Kudos, in principle, to EgoPo Classic Theater and director Lane Savadove for staging the ambitious world premiere of Cold Harbor, the first part of John Guare's sprawling Lydie Breeze Trilogy. Each of the plays, in earlier versions and with different names, has been produced before, but never all three together. Requiring more than two dozen actor/musicians and support from the Pew Center for Arts and Heritage, it's a Philadelphia theater coup, the centerpiece of the company's season-long John Guare Festival.
Too bad, then, that the first play in the cycle, Cold Harbor, is such a slog – a messy, overlong, misshapen picaresque that mixes Civil War scenes with flashbacks to a Nantucket courtroom drama and a Moby-Dick-inspired whaling adventure. Trolling for thematic coherence, Guare (Six Degrees of Separation, The House of Blue Leaves) manages to name-check and/or quote Walt Whitman, Ralph Waldo Emerson, and Lord Byron, giving the play a literary as well as historical gloss.
At the center of this fractured saga, whose companion pieces will touch on American utopianism and the birth of 20th-century industrialism, is the eponymous Lydie Breeze. In Melanie Julian's unsubtle portrayal, Guare's protagonist is an often annoying Union Army nurse capable of spurts of heroism, but prone to poor judgment in matters of both commerce and morality.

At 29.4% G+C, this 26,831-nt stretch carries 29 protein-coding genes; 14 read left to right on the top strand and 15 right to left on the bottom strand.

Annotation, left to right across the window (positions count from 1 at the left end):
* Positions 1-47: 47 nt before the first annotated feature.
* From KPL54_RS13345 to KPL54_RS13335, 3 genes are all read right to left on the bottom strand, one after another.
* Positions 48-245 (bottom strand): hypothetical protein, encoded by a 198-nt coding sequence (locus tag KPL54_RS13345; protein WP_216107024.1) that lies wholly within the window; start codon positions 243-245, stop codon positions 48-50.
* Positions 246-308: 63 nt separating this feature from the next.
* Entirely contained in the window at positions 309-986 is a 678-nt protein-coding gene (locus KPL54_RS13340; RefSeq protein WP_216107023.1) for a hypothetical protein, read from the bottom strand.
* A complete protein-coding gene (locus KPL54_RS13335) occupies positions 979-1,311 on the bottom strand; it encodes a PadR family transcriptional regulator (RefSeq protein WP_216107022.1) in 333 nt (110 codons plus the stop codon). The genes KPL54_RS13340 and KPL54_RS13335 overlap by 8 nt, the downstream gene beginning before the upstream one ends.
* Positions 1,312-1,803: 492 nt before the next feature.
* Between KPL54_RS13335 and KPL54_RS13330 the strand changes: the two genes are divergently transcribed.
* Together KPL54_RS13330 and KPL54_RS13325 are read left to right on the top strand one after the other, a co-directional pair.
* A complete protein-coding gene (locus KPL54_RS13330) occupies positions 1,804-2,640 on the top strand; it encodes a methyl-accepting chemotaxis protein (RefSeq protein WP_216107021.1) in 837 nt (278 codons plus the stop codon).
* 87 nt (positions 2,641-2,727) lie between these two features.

On the fringes of the disastrously bloody 1864 Battle of Cold Harbor in Confederate Virginia, Lydie meets and inexplicably enchants a coterie of men, including the womanizing but well-fed Dan Grady (David Girard), the more soulful Joshua Hickman (Charlie DelMarcelle), and Joshua's bumpkin friend Amos Mason (Ed Swidey). Under Savadove's direction, all three men carve authentic moments from Guare's sometimes cartoonish script, as does the impressive Mark Knight as Lydie's father, Captain Breeze.
Lydie, as it happens, keeps a journal, chronicling not just her Civil War adventures, but also the events in Nantucket (re-enacted in dramatic detail) that led her to flee south. It turns out she is searching for a black cabin boy, Moncure (Jahzeer Terrell), who may hold the key to an apparent mutiny on her father's (and brother's) whaling vessel. Yet another contradictory set of flashbacks ensues when Lydie uncovers the captain's log of the journey.
Complemented by Mike Inwood's lighting, set designer Markéta Fantová has created a versatile, somewhat abstract playing space in the chilly Christ Church Neighborhood House that incorporates sand, wooden planks, boxes, ropes, and crosses. In the manner of story theater, its components assume myriad meanings, with the ropes doubling as bayonets, and the boxes metamorphosing into crates of medical supplies, beds, and, finally, a coffin. The haunting original score, by Cynthia Hopkins and music director Jay Ansill, draws on folk music and spirituals.
But why should we care about any of this? Perhaps the next parts, Aipotu and Home, said to be in entirely different theatrical styles, will answer that question. As it stands, though, the most inventive and satisfying aspect of Cold Harbor may be the Civil War-themed snacks in the lobby.